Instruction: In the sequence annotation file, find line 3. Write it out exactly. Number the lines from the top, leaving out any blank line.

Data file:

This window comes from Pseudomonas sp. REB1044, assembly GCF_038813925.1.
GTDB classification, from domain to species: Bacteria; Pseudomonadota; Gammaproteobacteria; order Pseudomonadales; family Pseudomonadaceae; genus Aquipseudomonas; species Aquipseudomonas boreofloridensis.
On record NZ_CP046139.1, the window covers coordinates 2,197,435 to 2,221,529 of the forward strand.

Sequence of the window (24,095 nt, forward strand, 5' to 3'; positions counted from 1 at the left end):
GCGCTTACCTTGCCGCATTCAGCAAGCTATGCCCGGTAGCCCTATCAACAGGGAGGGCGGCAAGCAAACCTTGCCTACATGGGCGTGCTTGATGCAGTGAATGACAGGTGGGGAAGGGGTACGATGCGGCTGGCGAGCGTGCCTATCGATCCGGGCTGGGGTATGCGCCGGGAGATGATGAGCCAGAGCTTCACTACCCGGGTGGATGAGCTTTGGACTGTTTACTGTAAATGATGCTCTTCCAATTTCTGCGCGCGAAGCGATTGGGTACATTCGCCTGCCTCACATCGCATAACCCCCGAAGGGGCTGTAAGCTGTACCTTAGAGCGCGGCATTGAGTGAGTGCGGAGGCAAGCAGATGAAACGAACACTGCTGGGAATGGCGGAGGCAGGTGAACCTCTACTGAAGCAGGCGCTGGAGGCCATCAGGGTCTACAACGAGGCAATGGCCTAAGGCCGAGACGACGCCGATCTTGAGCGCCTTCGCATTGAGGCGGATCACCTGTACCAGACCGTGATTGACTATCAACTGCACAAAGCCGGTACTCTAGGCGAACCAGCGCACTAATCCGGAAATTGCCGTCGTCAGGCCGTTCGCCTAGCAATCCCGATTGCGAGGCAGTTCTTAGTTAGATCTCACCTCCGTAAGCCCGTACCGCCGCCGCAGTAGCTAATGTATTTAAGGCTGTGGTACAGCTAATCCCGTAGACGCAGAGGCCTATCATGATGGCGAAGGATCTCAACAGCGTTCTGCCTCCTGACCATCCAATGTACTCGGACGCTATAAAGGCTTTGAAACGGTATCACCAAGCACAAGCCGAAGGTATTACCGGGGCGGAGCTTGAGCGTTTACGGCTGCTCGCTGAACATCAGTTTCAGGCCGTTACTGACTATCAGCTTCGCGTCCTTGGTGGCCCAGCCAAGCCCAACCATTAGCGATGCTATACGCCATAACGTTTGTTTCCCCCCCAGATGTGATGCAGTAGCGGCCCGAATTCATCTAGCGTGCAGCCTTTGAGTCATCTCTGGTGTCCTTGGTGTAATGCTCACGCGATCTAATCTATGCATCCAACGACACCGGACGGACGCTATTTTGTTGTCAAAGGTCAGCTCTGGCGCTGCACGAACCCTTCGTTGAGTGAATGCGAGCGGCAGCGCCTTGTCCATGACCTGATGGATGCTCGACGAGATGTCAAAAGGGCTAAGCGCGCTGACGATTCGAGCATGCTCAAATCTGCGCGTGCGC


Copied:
On record NZ_CP046139.1, the window covers coordinates 2,197,435 to 2,221,529 of the forward strand.